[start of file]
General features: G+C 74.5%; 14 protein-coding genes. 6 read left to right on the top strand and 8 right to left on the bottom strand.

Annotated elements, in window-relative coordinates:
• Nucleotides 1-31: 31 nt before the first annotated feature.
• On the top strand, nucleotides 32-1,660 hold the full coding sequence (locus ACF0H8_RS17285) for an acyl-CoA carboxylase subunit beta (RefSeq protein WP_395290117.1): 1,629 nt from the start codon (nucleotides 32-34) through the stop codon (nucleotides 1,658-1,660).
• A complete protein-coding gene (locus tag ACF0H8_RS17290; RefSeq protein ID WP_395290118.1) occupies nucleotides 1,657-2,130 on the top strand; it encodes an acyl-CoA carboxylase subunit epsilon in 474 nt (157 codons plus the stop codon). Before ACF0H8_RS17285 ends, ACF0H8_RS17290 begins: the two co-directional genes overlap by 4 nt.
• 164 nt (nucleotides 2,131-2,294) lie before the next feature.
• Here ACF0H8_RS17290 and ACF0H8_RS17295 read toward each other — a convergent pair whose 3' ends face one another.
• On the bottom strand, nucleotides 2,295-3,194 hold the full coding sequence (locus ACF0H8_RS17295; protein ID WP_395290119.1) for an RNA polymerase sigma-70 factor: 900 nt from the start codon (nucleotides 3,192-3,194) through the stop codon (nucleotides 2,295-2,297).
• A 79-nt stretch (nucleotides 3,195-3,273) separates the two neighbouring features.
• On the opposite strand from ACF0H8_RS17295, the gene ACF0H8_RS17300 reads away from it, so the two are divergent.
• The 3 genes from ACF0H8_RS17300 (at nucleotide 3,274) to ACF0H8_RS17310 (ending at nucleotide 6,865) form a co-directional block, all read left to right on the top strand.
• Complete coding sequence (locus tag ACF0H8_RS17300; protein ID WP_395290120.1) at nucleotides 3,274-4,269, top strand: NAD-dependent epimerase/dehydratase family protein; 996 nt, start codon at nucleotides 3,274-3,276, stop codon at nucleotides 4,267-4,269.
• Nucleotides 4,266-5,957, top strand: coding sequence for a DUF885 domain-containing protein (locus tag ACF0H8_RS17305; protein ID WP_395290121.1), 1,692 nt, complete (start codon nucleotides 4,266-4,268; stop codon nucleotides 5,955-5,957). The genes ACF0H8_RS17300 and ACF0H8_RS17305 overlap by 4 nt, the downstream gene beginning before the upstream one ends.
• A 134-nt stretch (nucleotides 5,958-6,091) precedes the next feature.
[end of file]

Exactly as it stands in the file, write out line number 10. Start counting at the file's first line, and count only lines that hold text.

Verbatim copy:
• On the opposite strand from ACF0H8_RS17295, the gene ACF0H8_RS17300 reads away from it, so the two are divergent.